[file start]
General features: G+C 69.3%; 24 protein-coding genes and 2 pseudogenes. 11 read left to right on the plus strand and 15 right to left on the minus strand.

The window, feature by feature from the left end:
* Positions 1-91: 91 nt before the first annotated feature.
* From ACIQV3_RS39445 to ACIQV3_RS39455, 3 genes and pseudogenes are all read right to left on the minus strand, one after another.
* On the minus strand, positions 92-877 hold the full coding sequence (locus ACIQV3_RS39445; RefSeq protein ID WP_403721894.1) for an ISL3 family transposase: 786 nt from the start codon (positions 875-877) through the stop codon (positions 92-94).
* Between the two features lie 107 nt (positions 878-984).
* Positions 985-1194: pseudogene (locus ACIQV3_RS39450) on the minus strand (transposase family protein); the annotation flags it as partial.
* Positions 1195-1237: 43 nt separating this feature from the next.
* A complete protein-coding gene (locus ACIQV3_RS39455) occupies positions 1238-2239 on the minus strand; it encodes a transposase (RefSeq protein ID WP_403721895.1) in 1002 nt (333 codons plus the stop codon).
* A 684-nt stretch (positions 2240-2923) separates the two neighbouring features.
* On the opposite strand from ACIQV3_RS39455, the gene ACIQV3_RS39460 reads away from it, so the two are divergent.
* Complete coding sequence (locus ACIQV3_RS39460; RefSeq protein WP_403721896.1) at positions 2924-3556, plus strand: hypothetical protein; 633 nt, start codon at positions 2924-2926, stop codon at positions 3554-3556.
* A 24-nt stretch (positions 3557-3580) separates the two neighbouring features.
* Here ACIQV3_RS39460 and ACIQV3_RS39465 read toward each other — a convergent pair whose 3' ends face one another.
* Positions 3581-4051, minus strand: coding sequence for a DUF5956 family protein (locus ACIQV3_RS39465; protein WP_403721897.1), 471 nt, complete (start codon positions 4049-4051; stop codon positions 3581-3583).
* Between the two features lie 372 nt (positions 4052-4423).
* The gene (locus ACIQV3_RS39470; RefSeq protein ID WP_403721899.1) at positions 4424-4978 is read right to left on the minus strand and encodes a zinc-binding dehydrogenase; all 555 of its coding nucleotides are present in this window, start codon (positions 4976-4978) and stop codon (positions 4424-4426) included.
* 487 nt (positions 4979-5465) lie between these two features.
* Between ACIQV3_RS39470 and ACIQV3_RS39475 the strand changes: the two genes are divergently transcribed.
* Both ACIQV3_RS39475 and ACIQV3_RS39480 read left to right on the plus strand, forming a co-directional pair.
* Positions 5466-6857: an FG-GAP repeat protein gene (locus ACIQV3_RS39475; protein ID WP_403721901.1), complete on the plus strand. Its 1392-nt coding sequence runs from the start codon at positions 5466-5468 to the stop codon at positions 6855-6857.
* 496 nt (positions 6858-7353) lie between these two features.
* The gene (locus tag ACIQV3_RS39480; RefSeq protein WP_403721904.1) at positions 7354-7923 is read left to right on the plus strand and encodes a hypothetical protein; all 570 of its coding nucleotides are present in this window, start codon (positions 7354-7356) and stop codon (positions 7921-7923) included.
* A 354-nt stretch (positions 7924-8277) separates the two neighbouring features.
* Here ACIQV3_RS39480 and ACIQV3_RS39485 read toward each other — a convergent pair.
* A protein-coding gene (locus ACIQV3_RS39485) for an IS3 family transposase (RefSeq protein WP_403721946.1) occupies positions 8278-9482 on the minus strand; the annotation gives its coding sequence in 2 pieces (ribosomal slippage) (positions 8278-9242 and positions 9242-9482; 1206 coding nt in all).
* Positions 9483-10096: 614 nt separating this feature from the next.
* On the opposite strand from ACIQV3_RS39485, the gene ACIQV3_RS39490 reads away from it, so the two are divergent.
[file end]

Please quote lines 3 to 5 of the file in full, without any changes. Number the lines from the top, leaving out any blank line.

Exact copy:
* Positions 1-91: 91 nt before the first annotated feature.
* From ACIQV3_RS39445 to ACIQV3_RS39455, 3 genes and pseudogenes are all read right to left on the minus strand, one after another.
* On the minus strand, positions 92-877 hold the full coding sequence (locus ACIQV3_RS39445; RefSeq protein ID WP_403721894.1) for an ISL3 family transposase: 786 nt from the start codon (positions 875-877) through the stop codon (positions 92-94).